Seatrout, spotted

(Cynoscion nebulosus)

(Cuvier, 1830); SCIAENIDAE FAMILY; also called spotted weakfish, spotted squeteague, speckled trout, gator trout, winter trout, salmon trout, black trout

Occurs in the western Atlantic Ocean from New York to the Gulf of Mexico, from Virginia southward, particularly off the coasts of North Carolina and Texas. An in shore, schooling species, it usually inhabits the shallow areas of bays and estuaries. They range as far north as Long Island in late spring.

Two large, recurvate canine teeth in the front of the upper jaw stand out noticeably. There are round black spots on the back and upper flanks and on the tail and second dorsal fin.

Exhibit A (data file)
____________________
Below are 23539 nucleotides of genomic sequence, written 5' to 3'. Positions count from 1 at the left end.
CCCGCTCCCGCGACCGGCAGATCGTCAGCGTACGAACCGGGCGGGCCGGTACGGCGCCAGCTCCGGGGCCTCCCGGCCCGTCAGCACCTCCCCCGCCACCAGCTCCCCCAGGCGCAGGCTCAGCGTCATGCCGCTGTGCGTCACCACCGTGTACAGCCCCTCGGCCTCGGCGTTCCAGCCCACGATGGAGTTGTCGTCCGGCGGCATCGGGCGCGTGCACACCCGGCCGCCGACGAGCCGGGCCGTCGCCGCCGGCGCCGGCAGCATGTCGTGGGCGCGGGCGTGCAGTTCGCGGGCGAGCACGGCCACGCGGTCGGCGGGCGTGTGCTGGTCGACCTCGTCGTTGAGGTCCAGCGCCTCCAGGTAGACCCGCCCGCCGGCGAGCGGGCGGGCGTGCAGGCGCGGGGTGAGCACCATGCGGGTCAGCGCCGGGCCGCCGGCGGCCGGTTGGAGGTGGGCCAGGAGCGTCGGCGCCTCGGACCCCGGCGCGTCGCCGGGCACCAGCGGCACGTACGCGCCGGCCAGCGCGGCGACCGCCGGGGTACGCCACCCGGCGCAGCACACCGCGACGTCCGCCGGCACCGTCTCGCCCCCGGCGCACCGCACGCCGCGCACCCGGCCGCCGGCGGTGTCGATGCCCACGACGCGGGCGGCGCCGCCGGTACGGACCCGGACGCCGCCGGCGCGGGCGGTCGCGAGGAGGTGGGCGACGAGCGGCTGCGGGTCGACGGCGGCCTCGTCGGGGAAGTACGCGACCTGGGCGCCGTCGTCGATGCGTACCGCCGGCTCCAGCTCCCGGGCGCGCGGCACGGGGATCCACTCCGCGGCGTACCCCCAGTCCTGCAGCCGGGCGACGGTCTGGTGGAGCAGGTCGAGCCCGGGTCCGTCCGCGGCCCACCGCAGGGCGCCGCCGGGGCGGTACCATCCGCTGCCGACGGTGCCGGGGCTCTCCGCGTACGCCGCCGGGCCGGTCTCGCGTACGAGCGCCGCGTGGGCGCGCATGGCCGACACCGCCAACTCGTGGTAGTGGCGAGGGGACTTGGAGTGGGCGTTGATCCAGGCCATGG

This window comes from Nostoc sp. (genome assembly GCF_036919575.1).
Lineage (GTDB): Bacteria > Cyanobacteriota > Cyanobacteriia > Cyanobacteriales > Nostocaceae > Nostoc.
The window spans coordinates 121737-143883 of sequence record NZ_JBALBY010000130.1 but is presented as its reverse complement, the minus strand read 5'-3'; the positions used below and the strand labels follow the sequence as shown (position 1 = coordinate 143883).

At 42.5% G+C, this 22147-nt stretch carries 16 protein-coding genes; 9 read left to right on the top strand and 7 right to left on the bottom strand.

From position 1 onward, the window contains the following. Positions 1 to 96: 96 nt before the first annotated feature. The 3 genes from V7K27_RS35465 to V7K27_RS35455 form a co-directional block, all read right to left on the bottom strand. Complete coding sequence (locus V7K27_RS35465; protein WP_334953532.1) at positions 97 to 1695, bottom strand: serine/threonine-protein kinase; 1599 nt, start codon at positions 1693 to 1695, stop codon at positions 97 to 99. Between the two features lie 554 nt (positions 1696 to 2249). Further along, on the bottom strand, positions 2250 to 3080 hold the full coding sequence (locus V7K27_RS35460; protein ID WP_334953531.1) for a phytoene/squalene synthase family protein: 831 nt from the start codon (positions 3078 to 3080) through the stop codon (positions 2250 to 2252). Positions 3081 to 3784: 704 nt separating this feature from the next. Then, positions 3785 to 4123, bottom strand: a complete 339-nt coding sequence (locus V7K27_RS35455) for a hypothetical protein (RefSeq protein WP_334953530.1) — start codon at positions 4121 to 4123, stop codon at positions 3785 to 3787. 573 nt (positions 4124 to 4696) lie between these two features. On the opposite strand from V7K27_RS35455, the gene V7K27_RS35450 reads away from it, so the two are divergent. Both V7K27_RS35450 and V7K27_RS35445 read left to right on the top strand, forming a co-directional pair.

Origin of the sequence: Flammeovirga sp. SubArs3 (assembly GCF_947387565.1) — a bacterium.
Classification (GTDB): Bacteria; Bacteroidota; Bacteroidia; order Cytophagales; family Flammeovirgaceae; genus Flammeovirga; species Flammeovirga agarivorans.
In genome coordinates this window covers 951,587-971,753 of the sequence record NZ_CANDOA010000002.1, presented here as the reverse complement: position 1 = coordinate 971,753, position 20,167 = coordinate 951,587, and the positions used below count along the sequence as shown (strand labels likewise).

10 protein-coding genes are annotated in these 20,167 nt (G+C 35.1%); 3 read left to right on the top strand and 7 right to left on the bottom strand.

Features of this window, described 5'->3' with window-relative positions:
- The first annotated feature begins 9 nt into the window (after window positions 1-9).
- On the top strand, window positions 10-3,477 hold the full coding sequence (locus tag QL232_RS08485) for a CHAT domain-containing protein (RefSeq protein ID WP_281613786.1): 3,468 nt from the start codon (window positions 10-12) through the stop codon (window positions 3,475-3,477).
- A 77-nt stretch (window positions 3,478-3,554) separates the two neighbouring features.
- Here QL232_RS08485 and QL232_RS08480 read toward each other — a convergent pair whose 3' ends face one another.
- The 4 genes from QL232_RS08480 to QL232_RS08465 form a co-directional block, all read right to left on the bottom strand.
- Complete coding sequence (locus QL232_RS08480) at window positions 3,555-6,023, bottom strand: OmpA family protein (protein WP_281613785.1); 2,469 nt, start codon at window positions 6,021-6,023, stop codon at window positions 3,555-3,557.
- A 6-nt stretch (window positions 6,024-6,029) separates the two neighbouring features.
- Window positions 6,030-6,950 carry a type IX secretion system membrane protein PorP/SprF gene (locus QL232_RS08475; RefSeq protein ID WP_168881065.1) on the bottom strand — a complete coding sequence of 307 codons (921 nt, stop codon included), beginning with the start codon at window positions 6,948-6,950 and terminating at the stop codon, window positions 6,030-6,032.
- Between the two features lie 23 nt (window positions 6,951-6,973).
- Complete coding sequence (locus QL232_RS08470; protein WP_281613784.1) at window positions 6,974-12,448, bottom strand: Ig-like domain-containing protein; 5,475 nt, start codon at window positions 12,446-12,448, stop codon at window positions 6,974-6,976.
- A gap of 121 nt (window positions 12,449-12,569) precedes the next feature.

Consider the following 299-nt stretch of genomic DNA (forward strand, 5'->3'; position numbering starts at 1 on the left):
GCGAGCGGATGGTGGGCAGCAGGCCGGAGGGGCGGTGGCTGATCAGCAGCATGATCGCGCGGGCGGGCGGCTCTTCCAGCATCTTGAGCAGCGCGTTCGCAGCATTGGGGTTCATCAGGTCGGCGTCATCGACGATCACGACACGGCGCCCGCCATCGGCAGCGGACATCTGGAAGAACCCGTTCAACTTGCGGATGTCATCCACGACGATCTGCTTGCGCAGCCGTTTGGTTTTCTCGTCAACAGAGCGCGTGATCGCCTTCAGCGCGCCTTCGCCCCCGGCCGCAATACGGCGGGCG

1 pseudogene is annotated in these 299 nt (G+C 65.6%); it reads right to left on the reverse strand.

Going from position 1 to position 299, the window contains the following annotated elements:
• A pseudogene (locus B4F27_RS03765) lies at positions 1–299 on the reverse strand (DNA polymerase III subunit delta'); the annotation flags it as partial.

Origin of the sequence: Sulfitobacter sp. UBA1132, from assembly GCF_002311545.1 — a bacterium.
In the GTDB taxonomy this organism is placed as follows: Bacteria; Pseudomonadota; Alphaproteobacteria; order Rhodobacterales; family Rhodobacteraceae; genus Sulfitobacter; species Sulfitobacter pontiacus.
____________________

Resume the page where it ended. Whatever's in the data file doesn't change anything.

This bottom dwelling, predatory fish feeds at any level. It may be taken by chumming from a drifting or anchored boat, by trolling, jigging, surfcasting or fly-fishing. Shrimp is the most popular and effective bait. Whenever shrimp are abundant, spotted seatrout feed on them almost exclusively. It may be caught in salt or brackish water and shows a preference for shallow waters of estuaries. They rate highly as a food fish, but tend to spoil rapidly so should be eaten soon after capture

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Current All Tackle Record

17 lbs. 7 ounces.

Similar Species


Weakfish